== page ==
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- The Magazine
How Clean Are Your Surgical Instruments?
By: Joe Paone | Senior Editor
Sterile processing leaders offer key insights on what they use to confirm and improve sterility.
Just because an instrument has been reprocessed doesn’t mean that it’s clean.
In some cases, that’s because reprocessing techs are rushing and forced to sometimes cut corners behind the scenes as the daily crush of the OR schedule begins to back up.
“The numerous patients treated per day in ASCs can lead to a need to turn over instruments rapidly and rush or skip steps, which poses a risk of improperly processed instruments,” says Densley Coke, MBA, BSHM, CST, CRCST, CHL, CER, central sterile processing manager for Northside Hospital-Forsythe in Cumming, Ga., and a director on the Board of the Healthcare Sterile Processing Association (HSPA), which represents sterile processing professionals worldwide.
“Some ASCs attempt to keep costs down and add to productivity by reprocessing instruments used in previous cases for their next case on the schedule,” says Mr. Coke. “This makes it difficult for sterile processing staff to process these instruments thoroughly. If instruments are not properly cleaned and sterilized according to manufacturer’s instructions for use (IFU) and best practices, the patient can develop a surgical site infection.”
However, even ASCs that act responsibly with scheduling to ensure their reprocessing techs aren’t rushed may not truly know how clean their reprocessed instruments actually are. That’s where cleanliness verification tools come in.
Savvy facilities and their sterile processing leaders are using technologies like chemical indicators, biological test strips, borescopes, lighted magnification, water testing and instrument-tracking systems to make sure their instruments truly are clean. In turn, they gain much higher assurance that those instruments are safe to use on their patients.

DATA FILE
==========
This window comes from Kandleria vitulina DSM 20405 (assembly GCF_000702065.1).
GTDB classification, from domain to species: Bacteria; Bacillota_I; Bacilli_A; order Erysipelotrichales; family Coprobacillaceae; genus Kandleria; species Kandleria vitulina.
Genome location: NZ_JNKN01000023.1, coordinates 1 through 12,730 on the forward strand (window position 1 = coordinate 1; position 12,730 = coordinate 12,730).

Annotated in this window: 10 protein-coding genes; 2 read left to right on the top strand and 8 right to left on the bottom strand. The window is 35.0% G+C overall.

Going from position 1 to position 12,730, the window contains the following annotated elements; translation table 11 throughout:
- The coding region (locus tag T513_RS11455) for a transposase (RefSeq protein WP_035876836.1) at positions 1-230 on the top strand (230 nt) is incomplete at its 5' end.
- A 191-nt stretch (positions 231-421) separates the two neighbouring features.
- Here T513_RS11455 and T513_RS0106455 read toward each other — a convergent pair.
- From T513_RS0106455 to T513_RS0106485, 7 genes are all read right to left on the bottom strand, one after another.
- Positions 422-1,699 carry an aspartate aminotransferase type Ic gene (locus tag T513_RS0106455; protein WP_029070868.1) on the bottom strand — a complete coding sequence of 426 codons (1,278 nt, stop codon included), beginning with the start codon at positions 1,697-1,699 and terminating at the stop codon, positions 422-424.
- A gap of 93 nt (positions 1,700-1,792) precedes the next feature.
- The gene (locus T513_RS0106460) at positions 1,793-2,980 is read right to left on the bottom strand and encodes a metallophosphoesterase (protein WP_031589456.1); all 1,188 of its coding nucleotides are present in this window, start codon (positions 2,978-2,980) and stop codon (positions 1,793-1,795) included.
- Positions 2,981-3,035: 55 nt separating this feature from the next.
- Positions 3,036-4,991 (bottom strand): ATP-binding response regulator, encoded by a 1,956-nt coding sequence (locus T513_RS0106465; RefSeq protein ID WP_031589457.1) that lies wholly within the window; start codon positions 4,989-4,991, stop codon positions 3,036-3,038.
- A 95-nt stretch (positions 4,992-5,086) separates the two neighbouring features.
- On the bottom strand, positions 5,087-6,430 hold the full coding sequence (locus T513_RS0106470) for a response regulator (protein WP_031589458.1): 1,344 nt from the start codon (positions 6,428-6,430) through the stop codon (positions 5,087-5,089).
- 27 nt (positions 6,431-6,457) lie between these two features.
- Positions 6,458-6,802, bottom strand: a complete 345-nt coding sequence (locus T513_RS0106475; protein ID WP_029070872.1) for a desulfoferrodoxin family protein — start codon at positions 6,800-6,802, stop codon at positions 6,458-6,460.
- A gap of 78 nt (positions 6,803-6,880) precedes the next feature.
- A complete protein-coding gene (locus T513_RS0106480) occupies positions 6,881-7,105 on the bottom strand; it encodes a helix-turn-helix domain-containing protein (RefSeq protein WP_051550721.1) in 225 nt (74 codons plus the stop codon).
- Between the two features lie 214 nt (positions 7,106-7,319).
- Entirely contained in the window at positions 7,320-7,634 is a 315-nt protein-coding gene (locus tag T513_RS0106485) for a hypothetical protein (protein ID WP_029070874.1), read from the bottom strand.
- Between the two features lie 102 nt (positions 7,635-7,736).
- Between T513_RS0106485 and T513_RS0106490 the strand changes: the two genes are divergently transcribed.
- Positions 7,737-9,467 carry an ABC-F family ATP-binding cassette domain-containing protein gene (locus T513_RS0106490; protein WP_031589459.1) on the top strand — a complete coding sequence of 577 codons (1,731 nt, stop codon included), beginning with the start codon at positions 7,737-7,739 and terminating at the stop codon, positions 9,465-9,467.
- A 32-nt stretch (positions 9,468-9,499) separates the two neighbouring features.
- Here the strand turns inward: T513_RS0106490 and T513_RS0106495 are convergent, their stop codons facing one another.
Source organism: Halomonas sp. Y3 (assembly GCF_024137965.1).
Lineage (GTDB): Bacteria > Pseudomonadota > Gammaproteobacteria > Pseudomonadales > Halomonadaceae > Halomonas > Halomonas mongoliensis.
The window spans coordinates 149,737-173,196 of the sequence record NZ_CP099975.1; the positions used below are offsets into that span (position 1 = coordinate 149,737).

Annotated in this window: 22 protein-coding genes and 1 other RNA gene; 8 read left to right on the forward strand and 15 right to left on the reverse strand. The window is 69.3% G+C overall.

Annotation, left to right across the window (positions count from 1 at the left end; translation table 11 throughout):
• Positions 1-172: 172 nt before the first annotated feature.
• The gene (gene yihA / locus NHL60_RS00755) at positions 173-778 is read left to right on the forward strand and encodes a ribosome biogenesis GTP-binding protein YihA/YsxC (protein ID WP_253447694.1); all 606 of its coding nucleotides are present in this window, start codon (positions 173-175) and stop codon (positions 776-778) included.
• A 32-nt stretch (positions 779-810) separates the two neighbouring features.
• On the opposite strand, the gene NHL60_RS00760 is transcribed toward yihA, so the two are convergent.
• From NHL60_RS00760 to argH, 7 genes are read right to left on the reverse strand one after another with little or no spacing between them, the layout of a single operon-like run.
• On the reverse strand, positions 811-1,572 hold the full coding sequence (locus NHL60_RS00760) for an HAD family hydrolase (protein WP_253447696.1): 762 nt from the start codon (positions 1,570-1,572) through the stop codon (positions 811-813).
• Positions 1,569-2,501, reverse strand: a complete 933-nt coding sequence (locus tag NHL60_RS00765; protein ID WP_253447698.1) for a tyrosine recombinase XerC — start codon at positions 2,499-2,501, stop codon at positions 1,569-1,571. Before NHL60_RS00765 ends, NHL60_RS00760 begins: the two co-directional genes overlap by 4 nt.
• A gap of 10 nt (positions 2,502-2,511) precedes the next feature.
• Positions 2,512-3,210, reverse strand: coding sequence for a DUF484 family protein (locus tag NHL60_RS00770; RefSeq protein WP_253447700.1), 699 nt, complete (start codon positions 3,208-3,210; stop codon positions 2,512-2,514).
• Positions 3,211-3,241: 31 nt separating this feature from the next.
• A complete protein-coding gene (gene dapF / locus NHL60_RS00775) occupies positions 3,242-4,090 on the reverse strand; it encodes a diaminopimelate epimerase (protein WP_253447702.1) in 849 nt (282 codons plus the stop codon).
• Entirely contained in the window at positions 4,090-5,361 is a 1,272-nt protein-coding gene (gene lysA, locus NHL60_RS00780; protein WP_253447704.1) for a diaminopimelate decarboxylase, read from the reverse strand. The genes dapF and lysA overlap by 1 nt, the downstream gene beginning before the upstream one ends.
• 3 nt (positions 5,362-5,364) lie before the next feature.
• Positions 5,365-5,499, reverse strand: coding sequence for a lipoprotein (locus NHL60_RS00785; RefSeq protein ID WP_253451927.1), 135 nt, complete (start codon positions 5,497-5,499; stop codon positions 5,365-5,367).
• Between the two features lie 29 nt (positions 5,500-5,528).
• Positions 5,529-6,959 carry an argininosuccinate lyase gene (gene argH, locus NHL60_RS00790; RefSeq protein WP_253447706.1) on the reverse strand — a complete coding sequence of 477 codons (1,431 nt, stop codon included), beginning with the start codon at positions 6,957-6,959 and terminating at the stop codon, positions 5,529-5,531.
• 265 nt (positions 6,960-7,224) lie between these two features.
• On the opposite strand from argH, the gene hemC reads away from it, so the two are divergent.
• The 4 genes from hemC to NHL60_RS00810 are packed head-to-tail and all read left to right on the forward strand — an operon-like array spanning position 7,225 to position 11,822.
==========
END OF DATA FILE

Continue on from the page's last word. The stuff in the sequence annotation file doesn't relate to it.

Tools of the trade
We recently spoke with four HSPA leaders about what administrators and their sterile processing techs should consider to get a better handle on how clean the instruments they use every day actually are.
• Verification tests. Monique L. Jelks, MSOL, BA, CRCST, clinical educator, sterile processing, with WellStar Health’s Cobb, Vinings, Paulding and Douglas Hospitals in Georgia, and incoming president of HSPA’s Board of Directors, says that when it comes to instruments that facilities think are clean but sometimes aren’t, flexible endoscopes are the most common culprit. “Flexible endoscopes are at the top of the list simply because there is no way to visually inspect the channels of the very long insertion tube,” says Ms. Jelks.
Mr. Coke says it is important to verify the cleanliness of surgical instruments before they are reprocessed. “Even after washing and disinfecting, it is difficult to verify cleanliness when the primary means of verification is the naked eye,” he says. “This is where adenosine triphosphate (ATP) testing is helpful.
Mr. Coke says various brands of tests are available that use microbial culture swab assessment, which can detect residual blood or protein that remains on instruments after cleaning. “These kits are disposed of after use and, in most cases, don’t require refrigeration or costly equipment,” he notes.
• Lighted magnification. To inspect complex instrumentation where biological debris may be hiding, Ms. Jelks says ASCs at the very least should invest in large, lighted magnifiers for the assembly station in the sterile processing department where final inspection of instruments takes place. “The lighted magnifier allows the technician to critically inspect areas of the surgical instrument that cannot be seen with the naked eye, confirming the cleanliness of the instrument,” she says.
Ms. Jelks says verifying the cleanliness of flexible endoscopes should be a particularly high priority if they are used at your facility — especially if you don’t have an automated endoscope reprocessor (AER) on hand. “Many ASCs are high-performing endoscopy facilities with a high turnover for endoscope reprocessing, but without an AER,” she says. “Having a verification test can help ensure scopes are clean, and patients are safe.”
• Borescopes. Mr. Coke says that while a borescope costs more than ATP testing and lighted magnifiers, it builds further on the effectiveness of those tools. “A lighted magnifier cannot expose instruments with lumens, such as suction cannulas,” he says. “A borescope is a semi-rigid fiber optic device that has an inspection camera so processing technicians can look into small cavities and spaces of surgical instruments.”
The use of a borescope is not only extremely helpful to verify the cleanliness of endoscopes and other complex surgical instruments but is now recommended by the updated ANSI/AAMI ST91 endoscope reprocessing standard. “Using a borescope for inspection, one can find surgical instrument lumens with post-sterilization biological remains such as blood, bone, tissue and rust, as well as damage to instruments that was unable to be detected otherwise,” says Mr. Coke. He adds that advanced borescopes are equipped with a camera and video technology that can be useful for compiling data for reporting.